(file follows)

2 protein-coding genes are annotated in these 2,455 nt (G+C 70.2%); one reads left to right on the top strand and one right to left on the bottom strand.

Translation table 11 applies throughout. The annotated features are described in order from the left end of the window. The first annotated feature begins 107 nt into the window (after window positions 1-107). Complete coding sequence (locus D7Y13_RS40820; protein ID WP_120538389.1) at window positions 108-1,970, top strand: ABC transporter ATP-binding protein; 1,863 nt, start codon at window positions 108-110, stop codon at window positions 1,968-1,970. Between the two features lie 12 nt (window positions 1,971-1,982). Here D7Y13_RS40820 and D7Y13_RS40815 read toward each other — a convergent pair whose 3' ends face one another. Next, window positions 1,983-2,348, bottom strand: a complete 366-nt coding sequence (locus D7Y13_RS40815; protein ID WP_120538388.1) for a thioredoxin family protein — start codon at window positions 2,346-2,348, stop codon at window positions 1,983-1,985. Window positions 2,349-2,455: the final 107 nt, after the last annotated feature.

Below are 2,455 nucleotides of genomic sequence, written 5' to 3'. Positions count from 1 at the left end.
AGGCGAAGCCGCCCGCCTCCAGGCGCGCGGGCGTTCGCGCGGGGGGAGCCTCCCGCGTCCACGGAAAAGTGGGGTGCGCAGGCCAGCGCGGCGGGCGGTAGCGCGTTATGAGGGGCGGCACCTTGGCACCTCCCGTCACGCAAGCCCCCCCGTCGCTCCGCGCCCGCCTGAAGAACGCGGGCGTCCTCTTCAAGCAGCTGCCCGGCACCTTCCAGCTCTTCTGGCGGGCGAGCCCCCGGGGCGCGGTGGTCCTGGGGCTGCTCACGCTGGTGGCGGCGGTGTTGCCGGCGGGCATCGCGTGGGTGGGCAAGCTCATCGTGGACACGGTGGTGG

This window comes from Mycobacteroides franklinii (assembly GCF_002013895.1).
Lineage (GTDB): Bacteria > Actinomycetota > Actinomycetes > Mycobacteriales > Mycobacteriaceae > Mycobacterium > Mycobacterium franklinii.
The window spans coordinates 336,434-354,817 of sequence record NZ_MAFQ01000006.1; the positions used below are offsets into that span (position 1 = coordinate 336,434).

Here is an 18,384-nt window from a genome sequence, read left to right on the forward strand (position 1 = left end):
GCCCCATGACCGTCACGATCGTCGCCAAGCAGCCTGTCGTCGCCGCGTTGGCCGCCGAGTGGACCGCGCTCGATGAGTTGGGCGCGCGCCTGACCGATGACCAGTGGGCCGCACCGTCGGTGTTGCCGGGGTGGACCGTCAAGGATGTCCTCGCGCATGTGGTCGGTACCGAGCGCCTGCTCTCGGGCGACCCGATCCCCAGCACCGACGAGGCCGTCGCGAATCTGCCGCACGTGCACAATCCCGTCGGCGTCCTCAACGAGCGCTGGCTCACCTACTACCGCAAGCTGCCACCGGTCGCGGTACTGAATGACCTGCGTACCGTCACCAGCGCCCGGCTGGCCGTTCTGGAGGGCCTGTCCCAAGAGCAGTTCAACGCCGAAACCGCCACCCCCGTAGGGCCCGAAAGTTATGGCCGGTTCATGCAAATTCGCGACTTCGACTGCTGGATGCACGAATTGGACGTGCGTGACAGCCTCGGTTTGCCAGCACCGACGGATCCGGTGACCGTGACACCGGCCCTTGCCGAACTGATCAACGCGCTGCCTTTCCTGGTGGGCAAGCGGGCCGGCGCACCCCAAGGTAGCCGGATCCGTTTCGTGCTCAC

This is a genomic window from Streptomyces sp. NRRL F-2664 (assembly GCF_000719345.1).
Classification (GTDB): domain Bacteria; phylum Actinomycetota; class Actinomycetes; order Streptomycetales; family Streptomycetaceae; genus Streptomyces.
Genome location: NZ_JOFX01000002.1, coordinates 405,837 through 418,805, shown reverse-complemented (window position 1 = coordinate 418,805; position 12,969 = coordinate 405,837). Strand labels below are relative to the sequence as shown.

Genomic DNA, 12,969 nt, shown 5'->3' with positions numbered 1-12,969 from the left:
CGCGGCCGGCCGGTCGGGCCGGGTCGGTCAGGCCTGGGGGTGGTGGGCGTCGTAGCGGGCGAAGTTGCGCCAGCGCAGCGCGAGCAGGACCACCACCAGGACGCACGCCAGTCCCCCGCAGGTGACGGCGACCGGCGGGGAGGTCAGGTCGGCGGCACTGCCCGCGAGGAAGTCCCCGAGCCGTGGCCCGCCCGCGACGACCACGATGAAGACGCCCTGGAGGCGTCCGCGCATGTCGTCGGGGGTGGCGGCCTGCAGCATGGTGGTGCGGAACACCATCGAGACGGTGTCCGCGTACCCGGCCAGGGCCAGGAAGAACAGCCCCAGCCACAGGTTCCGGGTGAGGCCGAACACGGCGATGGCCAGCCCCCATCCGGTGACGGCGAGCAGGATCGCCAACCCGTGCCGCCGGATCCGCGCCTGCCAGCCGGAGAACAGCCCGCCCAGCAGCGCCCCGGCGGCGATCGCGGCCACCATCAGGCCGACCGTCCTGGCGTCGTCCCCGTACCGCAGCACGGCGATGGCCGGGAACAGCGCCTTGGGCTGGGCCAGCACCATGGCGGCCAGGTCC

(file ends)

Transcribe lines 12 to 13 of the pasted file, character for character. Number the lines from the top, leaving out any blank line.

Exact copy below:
Genome location: NZ_JOFX01000002.1, coordinates 405,837 through 418,805, shown reverse-complemented (window position 1 = coordinate 418,805; position 12,969 = coordinate 405,837). Strand labels below are relative to the sequence as shown.

Genomic DNA, 12,969 nt, shown 5'->3' with positions numbered 1-12,969 from the left: